You may have heard the word adrenal fatigue thrown around but are not sure what it is or if you might have adrenal fatigue. Many people don’t recognize the symptoms of poor adrenal function and end up feeling lousy for far too long.
Before I talk about adrenal fatigue, it is important to understand what the adrenal glands are and what they do:
What are the adrenals?
The health of your adrenal glands is paramount to overall health and well being. These essential glands sit right above the kidney, and there is one gland per kidney and are integrally related to kidney function. In fact,the word adrenal comes from the Latin word ‘ad renes.’ which means near the kidney.
There are three layers to the adrenals, the capsule, the cortex and the medulla. The capsule is a protective layer of fat that is around the gland. The cortex has three parts in itself – one part produces DHEA and other sex hormones, one part produces corticosteroids which help to regulate our sleep/waking cycle, keep inflammation at bay, help us generate energy from non-carbohydrate foods and also regulate blood pressure. The cortex also produces mineral corticoids including aldosterone, which helps regulate fluid and mineral excretion. The medulla is at the center of the gland and secretes epinephrine (adrenaline), norepinephrine, and dopamine. These stress hormones are also known as neurotransmitters that generate our primitive response to stress – the one that keeps us alive in times of trauma or danger.
What do the adrenals do when we are stressed?
When the body comes under stress, the brain sends a signal to the adrenal glands which respond by releasing stress hormones. These hormones do things like slow down our digestion, make us more alert and drive blood to critical areas including the brain and muscles.
What is adrenal fatigue?
When we have been under stress for some time, the body begins to run out of what is needed to make certain hormones. When this happens, it becomes difficult for your body to keep up with the production of stress hormones, sex hormones, and neurotransmitters. Adrenal fatigue can also develop from lack of sleep, poor diet or lack of exercise, negative thinking, exposure to toxins an and pollution and trauma.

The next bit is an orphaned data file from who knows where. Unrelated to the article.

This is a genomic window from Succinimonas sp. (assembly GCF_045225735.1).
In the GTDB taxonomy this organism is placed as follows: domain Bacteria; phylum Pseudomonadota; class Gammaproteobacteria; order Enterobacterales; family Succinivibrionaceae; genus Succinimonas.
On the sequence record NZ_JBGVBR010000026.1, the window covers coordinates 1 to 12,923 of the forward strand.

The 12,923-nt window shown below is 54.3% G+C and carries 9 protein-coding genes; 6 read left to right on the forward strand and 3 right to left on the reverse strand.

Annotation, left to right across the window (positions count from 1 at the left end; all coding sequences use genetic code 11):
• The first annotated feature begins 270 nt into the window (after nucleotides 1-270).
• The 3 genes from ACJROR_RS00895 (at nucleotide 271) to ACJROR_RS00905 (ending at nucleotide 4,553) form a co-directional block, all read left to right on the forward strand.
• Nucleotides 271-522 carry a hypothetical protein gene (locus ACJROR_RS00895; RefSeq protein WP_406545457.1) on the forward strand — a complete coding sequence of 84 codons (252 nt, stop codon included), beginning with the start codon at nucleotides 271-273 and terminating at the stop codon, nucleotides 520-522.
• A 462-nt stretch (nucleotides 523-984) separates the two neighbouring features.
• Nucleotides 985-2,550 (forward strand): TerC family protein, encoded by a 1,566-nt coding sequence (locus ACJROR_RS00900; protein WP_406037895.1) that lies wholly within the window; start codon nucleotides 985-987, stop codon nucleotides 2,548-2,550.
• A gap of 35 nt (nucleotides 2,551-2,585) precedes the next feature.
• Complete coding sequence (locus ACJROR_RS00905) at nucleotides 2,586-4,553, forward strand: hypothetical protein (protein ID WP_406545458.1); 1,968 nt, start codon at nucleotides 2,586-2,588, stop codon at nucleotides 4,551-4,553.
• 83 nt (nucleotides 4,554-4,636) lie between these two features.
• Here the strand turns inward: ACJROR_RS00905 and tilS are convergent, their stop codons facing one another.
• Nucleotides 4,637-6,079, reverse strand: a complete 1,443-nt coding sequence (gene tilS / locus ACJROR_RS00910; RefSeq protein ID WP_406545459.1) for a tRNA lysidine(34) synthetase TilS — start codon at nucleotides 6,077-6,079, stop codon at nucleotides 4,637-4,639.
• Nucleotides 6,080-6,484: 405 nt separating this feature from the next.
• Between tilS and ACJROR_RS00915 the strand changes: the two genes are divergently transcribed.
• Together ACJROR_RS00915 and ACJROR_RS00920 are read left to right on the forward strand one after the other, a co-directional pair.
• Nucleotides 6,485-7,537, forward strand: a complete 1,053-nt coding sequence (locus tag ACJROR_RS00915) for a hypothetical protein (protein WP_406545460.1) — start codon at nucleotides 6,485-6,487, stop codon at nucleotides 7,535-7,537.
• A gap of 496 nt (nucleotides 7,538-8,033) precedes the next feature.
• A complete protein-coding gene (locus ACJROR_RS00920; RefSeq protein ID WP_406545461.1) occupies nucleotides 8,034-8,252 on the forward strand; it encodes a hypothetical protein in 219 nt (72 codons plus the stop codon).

How do I know if I have adrenal fatigue?
It gets a little tricky to diagnose adrenal fatigue based solely on symptoms because you can easily attribute most, if not all symptoms of something else. However here is a list of the common symptoms associated with the condition:
- Hard time getting up in the morning
- High energy in the evening
- Constant fatigue
- Inability to handle stress
- Strong cravings for salty foods
- Too much dependence on stimulants like caffeine
- Weak immune system
You may also notice:
- Asthma, allergies or respiratory complaints
- Dark circles under the eyes
- Dry skin
- Extreme tiredness an hour after exercise
- Frequent urination
- Joint pain
- Lines in your fingertips
- Loss of muscle tone
- Low blood pressure
- Low blood sugar
- Low sex drive
- Lower back pain
- Numbness in your fingers / Poor circulation
- Weight gain
It may be possible that if you are suffering from adrenal fatigue, you have had a long history of stressful events that have sent you into a whirlwind.
Even though you may feel like you are just lazy, it may be that you are suffering from adrenal fatigue. By making the proper nutrition and lifestyle choices, your health can turn around rapidly.
How to test for adrenal fatigue
One of the best ways to check for sure for adrenal fatigue is through your saliva. Saliva is a very non-invasive way to look at the adrenal hormones, mainly cortisol and how it fluctuates during the day. If you are concerned that you might have adrenal fatigue, be sure that you see a practitioner that can diagnose you appropriately.
What you can do
Diet: Improving your diet can make a tremendous difference in the health of your adrenals. Eating a diet comprised of whole foods and eliminating fast and junk food is necessary for healing. Some very good foods to eat include coconut, olives, avocados, cruciferous vegetables including broccoli, Brussels sprouts, and cauliflower, nuts including walnuts and almonds, fatty fish, seeds such as pumpkin, chia and flax and free range (organic) chicken and turkey.
Supplements: In addition to eating well, there are a number of supplements that you can take that will help support adrenal health. Remember to always take a whole food form of these supplements when you can:
- Holy basil
- Fish oil (EPA/DHA)
- Vitamin B5
- Vitamin B12
- Vitamin C
- Vitamin D3
Stress Management: It is imperative to rest your mind and body when you are suffering from adrenal fatigue. Try to get at least 8-10 hours of sleep per night, avoid staying up late – try to be in bed by 10 p.m, do something fun each day, minimize work and relationship stress as much as possible and exercise moderately daily. Also, avoid negative people and negative self-talk, make time to do things you love and things that relax you and seek good counsel to help with recovery from trauma.
It is possible to recover from adrenal fatigue but it does not happen overnight. Be persistent and patient and you will feel better.